= provisioning linux on a large scale to bare metal servers. =

Anybody have any tools to recommend for provisioning several racks of bare metal servers with linux OS? I have used both Satellite Server just a standard pxe boot/kickstart server for doing this manually, but usually we are only doing a few servers at a time. Wondering if anybody had suggestions of tools for a large scale deployment?
Razer, FOG, CloneZilla, and others come to mind

I do a multi-stage approach when bringing up Linux stuff, where I boot the machine, sling an image that has baked in Ansible SSH keys. From there, use playbooks to get them configured, and if there is a CM tool that is used other than Ansible, like Salt or Puppet, install/configure that

On the VM side, I have a number of images that I use as templates. I just clone one of those depending on what is needed, provision that, and off to the races

I'd see about setting up a PXE environment. This can take a lot of work, so look around

I guess you're asking for something off-the-shelf. I'm always interested in a better mousetrap, but ours is custom, though relatively simple

Our provisioning routines interact with the CMDB/Inventory extensively, and leverage a few other quirks of the environment. But the fundamental task is simple: netboot a kernel+initrd, check in with the CMDB for instructions while offering some safeties and guidance on the console, before formatting filesystems and untarring the base operating system in a procedure that's basically the same as thirty years ago

Roughly speaking, the commissioning routines should be able to find this specific server hardware in the CMDB as "new hardware, to be commissioned" so they know to just begin the installation. There are a number of safeties in the process so that someone doesn't accidentally netboot a laptop and come back from lunch to find their machine wiped and a fresh Linux install running. For example, if the commissioning routine finds any partition tables (even ESP) and isn't manually over-ridden, then it logs results and exits

We make significant use of IPMI to control server hardware, but there's always going to be client and server hardware without those features, so we have some other systems for hardware-agnostic console access, basically IP-KVMs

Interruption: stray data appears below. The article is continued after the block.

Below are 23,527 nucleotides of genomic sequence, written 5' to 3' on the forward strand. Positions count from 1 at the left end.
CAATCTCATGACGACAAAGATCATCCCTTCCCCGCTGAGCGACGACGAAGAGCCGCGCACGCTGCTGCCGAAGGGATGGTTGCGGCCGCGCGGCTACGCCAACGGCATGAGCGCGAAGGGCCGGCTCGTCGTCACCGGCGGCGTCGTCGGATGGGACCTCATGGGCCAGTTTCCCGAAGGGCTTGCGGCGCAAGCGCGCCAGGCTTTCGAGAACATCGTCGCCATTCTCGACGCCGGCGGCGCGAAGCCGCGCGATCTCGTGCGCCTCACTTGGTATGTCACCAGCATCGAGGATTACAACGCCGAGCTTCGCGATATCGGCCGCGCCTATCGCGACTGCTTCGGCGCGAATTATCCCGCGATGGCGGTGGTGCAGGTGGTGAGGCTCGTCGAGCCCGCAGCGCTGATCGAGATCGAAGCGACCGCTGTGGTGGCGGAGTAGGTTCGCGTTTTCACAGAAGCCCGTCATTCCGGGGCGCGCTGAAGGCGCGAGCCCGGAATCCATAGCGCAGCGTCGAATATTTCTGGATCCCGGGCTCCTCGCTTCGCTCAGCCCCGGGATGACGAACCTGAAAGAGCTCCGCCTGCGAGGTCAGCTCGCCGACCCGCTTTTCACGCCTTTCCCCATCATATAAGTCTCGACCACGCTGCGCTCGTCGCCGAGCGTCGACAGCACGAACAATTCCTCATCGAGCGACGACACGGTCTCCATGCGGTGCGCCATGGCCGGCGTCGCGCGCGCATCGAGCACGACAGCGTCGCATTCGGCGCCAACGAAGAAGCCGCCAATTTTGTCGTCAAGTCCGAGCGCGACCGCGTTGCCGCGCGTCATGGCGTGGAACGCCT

In a past life, I used Cobbler. It worked
*okay*, but it had enough fundamental security problems that I was wary about using its more powerful machine control features, which seriously limited its usefulness as a data center management tool. It might be better now

I briefly used MaaS for a personal project that ultimately didn't get off the ground. It seemed to work well enough, but it had an opinionated approach to machine management and provisioning that might not fit if you already have existing tools for this and are just looking for a hardware/OS provisioning tool

I don't have any personal experience with it, but xCAT was frequently recommended for the provisioning and management of large-scale clusters

It's definetely not going to be as good as some off the shelf tool but you could use a pxe server in a docker container and then use Wake On LAN to boot from the network. That can all be wrapped up into a tidy ansible script so it can be run on-demand. I did it once for several servers on a smaller scale and also use it for a homelab setup. Absolutely not going to be as good as a professional tool but it gets the job done

Happy to link the code if it's something you want to look at

I've used just ansible in the past. Depending what servers you have, they should have remote management and ansible can use that to provision a custom iso that the machine boots off of

But it would depend if you want inventory management or something like that. Though ansible has great support for netbox

Maas is also nice. But if you're not booting Ubuntu you'll have to pay

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